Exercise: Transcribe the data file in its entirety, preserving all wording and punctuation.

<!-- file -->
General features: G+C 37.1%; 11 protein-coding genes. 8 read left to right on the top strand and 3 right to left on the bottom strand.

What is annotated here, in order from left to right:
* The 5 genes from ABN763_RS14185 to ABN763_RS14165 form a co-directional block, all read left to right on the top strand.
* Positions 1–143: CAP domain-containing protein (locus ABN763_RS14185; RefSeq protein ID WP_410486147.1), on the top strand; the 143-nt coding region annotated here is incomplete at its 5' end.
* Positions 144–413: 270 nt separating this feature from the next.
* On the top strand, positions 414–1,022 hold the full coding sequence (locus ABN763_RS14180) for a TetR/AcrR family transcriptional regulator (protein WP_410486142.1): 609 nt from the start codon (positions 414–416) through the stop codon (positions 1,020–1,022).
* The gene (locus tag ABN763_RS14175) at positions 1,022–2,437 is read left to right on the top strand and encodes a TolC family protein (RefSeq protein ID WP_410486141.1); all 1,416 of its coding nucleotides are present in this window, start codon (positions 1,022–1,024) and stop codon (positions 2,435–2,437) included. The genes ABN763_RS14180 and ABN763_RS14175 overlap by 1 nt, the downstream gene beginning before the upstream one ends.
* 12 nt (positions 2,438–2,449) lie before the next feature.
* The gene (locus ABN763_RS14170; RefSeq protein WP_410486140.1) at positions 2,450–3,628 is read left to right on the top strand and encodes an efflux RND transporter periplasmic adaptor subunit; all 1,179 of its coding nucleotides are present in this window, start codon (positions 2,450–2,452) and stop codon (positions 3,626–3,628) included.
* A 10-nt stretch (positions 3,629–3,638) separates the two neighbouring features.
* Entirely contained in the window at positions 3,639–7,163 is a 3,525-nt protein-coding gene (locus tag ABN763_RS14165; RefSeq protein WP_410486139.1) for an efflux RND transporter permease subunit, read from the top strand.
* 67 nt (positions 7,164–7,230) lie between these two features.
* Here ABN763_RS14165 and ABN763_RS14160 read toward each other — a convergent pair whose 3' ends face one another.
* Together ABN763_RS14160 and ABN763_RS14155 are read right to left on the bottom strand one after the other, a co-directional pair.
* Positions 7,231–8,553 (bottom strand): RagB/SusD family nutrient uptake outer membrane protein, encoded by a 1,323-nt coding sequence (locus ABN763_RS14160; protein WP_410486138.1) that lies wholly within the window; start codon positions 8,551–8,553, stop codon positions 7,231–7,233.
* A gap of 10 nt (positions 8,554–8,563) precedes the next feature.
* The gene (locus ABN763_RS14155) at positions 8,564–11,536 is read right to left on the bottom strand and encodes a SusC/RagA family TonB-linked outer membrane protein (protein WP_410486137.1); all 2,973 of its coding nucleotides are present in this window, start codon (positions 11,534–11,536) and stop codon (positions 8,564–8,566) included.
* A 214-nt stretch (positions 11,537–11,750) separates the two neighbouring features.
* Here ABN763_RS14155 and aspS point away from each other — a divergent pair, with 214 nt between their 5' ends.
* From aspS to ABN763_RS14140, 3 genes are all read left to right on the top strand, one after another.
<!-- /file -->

General features: G+C 37.1%; 11 protein-coding genes. 8 read left to right on the top strand and 3 right to left on the bottom strand.

What is annotated here, in order from left to right:
* The 5 genes from ABN763_RS14185 to ABN763_RS14165 form a co-directional block, all read left to right on the top strand.
* Positions 1–143: CAP domain-containing protein (locus ABN763_RS14185; RefSeq protein ID WP_410486147.1), on the top strand; the 143-nt coding region annotated here is incomplete at its 5' end.
* Positions 144–413: 270 nt separating this feature from the next.
* On the top strand, positions 414–1,022 hold the full coding sequence (locus ABN763_RS14180) for a TetR/AcrR family transcriptional regulator (protein WP_410486142.1): 609 nt from the start codon (positions 414–416) through the stop codon (positions 1,020–1,022).
* The gene (locus tag ABN763_RS14175) at positions 1,022–2,437 is read left to right on the top strand and encodes a TolC family protein (RefSeq protein ID WP_410486141.1); all 1,416 of its coding nucleotides are present in this window, start codon (positions 1,022–1,024) and stop codon (positions 2,435–2,437) included. The genes ABN763_RS14180 and ABN763_RS14175 overlap by 1 nt, the downstream gene beginning before the upstream one ends.
* 12 nt (positions 2,438–2,449) lie before the next feature.
* The gene (locus ABN763_RS14170; RefSeq protein WP_410486140.1) at positions 2,450–3,628 is read left to right on the top strand and encodes an efflux RND transporter periplasmic adaptor subunit; all 1,179 of its coding nucleotides are present in this window, start codon (positions 2,450–2,452) and stop codon (positions 3,626–3,628) included.
* A 10-nt stretch (positions 3,629–3,638) separates the two neighbouring features.
* Entirely contained in the window at positions 3,639–7,163 is a 3,525-nt protein-coding gene (locus tag ABN763_RS14165; RefSeq protein WP_410486139.1) for an efflux RND transporter permease subunit, read from the top strand.
* 67 nt (positions 7,164–7,230) lie between these two features.
* Here ABN763_RS14165 and ABN763_RS14160 read toward each other — a convergent pair whose 3' ends face one another.
* Together ABN763_RS14160 and ABN763_RS14155 are read right to left on the bottom strand one after the other, a co-directional pair.
* Positions 7,231–8,553 (bottom strand): RagB/SusD family nutrient uptake outer membrane protein, encoded by a 1,323-nt coding sequence (locus ABN763_RS14160; protein WP_410486138.1) that lies wholly within the window; start codon positions 8,551–8,553, stop codon positions 7,231–7,233.
* A gap of 10 nt (positions 8,554–8,563) precedes the next feature.
* The gene (locus ABN763_RS14155) at positions 8,564–11,536 is read right to left on the bottom strand and encodes a SusC/RagA family TonB-linked outer membrane protein (protein WP_410486137.1); all 2,973 of its coding nucleotides are present in this window, start codon (positions 11,534–11,536) and stop codon (positions 8,564–8,566) included.
* A 214-nt stretch (positions 11,537–11,750) separates the two neighbouring features.
* Here ABN763_RS14155 and aspS point away from each other — a divergent pair, with 214 nt between their 5' ends.
* From aspS to ABN763_RS14140, 3 genes are all read left to right on the top strand, one after another.